The Problem 

The Supreme Court has too much power. Beginning with the 1803 case Marbury v. Madison, in which the power of judicial review was given to the Court by the Court, the justices of the Supreme Court have been on an unrelenting march to concentrate power in their own hands, to the detriment of working people. 

This accumulation of power by the Court has resulted in nine unelected and unaccountable actors making fundamental political determinations for over 300 million Americans, with virtually no pushback by the other branches. This has been and remains a recipe for disaster.  Our governmental system purports to have three co-equal branches that check and balance each other—yet the judiciary is the only branch continually usurping the power to make political decisions from the others.

The Supreme Court has long used its hoarded power to impede the work of building a more just, democratic nation. In the last 200 years, the Court has demonstrated that when it is allowed to have too much power, it will, far more often than not, use it to regressive ends. Examples of the Court’s willingness to stand against progress include, but are far from limited to, the following cases:

  • Dred Scott v. Sandford  (1857) (prohibiting Congress from banning the spread of slavery).
  • The Civil Rights Cases (1883) (prohibiting Congress from enacting an antidiscrimination law).
  • Pollock v. Farmers’ Loan & Trust Co. (1895) (prohibiting Congress from taxing income or wealth).
  • Shelby County v. Holder (2013) (restricting Congress from protecting voting rights).
  • Chinese Exclusion Case (1889) (allowing Congress to exclude immigrants on the basis of race or nationality).
  • Lone Wolf v. Hitchcock (1903) (allowing Congress to ignore treaties and dispossess Native Americans).
  • Dennis v. United States (1951) (allowing Congress to target Communists in the labor movement).
  • Trump v. Hawaii (2018) (upholding the Muslim ban).
  • Dobbs v. Jackson Women’s Health Organization (2022) (overturning the constitutional right to abortion).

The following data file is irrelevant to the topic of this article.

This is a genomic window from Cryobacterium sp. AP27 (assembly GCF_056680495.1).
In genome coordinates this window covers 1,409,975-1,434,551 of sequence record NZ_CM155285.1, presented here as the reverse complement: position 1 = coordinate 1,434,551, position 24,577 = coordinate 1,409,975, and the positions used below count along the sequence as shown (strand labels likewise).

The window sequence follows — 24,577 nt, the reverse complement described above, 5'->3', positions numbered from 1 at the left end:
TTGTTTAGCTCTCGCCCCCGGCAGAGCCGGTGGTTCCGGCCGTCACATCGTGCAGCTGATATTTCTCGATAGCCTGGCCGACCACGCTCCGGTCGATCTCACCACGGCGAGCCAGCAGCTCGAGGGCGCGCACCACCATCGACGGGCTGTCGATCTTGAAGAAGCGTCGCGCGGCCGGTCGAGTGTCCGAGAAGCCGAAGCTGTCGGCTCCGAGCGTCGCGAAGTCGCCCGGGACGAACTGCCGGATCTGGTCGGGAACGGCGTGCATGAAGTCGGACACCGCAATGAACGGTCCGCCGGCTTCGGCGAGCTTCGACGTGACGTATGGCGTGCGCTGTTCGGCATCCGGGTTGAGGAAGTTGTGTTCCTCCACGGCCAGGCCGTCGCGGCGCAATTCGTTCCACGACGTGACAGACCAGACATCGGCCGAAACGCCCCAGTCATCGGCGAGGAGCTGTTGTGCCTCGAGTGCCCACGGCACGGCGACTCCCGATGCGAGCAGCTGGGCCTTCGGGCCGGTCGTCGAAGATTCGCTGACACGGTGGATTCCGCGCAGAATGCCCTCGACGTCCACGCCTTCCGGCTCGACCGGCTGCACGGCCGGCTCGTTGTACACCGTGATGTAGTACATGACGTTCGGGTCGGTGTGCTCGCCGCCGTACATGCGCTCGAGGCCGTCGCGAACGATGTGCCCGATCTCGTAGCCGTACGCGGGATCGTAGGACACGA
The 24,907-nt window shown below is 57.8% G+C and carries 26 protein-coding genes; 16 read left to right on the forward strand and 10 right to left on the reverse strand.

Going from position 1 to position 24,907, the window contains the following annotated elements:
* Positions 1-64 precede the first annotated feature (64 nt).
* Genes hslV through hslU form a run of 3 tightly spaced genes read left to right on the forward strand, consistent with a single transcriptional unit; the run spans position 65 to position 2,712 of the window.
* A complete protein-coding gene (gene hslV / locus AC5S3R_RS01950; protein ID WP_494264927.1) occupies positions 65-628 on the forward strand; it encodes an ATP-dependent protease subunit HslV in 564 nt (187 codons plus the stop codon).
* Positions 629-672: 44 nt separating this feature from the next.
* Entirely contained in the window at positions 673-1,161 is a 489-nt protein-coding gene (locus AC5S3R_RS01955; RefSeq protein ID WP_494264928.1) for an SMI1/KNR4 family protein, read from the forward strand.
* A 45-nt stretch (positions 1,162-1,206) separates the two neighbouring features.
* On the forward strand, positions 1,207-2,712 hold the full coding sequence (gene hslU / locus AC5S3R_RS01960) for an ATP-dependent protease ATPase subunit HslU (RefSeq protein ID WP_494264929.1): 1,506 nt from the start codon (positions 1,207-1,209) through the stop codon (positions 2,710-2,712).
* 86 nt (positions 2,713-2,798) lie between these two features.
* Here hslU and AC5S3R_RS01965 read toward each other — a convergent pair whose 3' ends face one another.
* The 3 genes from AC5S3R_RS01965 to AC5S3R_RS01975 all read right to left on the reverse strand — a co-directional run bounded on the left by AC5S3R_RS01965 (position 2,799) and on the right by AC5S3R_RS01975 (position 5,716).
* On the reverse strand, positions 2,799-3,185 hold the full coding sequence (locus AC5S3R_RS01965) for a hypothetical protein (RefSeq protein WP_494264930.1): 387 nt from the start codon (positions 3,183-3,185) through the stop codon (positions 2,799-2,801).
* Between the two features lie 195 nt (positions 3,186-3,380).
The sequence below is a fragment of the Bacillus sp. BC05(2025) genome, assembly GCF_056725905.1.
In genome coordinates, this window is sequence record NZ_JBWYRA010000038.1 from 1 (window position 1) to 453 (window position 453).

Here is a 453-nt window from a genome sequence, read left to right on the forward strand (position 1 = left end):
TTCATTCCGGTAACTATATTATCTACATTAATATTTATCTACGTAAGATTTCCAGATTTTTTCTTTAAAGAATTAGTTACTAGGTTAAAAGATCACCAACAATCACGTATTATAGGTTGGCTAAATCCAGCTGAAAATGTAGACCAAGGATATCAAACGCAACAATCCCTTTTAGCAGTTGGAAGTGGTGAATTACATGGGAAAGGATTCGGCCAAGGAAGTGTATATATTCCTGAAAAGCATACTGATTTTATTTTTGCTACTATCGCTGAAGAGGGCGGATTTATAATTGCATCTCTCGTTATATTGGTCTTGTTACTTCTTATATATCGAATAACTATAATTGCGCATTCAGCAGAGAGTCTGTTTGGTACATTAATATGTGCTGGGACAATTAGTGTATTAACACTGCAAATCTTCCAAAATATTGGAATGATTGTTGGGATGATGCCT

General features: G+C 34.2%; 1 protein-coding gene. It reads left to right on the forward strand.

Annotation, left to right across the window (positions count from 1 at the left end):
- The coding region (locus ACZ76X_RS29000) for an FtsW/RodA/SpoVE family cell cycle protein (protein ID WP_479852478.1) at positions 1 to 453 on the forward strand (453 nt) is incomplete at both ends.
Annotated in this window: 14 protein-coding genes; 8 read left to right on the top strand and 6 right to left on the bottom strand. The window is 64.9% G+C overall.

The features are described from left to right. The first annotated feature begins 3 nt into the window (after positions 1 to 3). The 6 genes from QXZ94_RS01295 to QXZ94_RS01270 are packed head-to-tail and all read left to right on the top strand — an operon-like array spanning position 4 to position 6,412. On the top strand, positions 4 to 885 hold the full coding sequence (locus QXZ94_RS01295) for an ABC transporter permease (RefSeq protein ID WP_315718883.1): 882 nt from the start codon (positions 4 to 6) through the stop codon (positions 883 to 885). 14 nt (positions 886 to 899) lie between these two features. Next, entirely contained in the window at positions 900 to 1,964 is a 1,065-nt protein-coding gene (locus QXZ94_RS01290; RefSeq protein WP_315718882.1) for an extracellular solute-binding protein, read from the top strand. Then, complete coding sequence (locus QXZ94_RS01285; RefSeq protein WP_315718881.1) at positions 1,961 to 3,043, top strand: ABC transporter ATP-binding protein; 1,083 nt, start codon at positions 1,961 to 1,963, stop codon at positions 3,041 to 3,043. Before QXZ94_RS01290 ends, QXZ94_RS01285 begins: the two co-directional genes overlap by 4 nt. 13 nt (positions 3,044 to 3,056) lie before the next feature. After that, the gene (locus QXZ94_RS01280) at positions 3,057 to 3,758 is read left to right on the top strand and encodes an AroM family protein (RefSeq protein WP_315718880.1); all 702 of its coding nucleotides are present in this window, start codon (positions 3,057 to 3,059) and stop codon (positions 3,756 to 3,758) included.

In short, when the federal government wants to cause harm to vulnerable people, the Supreme Court tends to be just fine with it. When the federal government wants to build a better world, however, the Supreme Court is quick to interfere. By accepting the Court’s power-hoarding, Congress is failing in its responsibility to be a co-equal branch of government.

In its present composition, the Court is locked into a solid 6–3 far-right conservative stronghold as a result of multiple instances of Republicans playing political games to pack the Court. Scholars have studied this and predict that the Court is  currently on pace to remain under conservative control until at least 2068. Under the current far-right control, it has become increasingly common for the Court to take up cases without the benefit of full briefings and arguments, disregard common-sense ethical practices, and assume the role of chief right-wing policymaker. In just the last few years alone, the current Court has reshaped our country’s legal and political landscape by ripping away Americans’ right to abortion and bodily autonomy—a decision met with disapproval by 69 percent of people under 30. From education equity to the environment, LGBTQ+ rights, and democratic participation, the right-wing bloc of justices is handing down decisions that restrict our rights and freedoms—potentially for the rest of our lives—against our will. As our nation continues to struggle in the fight to preserve our democracy and build a better, more just world, it is paramount that we are explicit in identifying the Court as a root cause of the freefall we find ourselves in and respond with appropriate solutions. 

Options for Reform 

As the Court has proven itself to be increasingly hostile to civil and constitutional rights and far outside of the mainstream of public opinion, conversations around various court reform options have grown louder and louder—as they should. There have already been various pieces of legislation introduced supporting ideas like court expansion, term limits, and ethics reforms. This resource will identify and explain four additional options for reform that must be on the table: jurisdiction stripping, jurisdiction channeling, supermajority requirements, and fast-track congressional review. While the legislation currently proposed largely addresses the composition and conduct of the current Court, these four reforms address the deeper question of the Court’s proper role in our democracy.

The Supreme Court threatens any progress we stand to achieve in the foreseeable future. Progressive energy will be ill-spent if we focus only on achieving policy wins in Congress, and not on protecting these wins from the Supreme Court.  They are intended to complement, not replace, the reform proposals that are already on the table; in our current moment of Supreme Court-created crisis, it is critical to be aware of all the levers at our disposal and to pull more than one lever simultaneously. 

Jurisdiction Stripping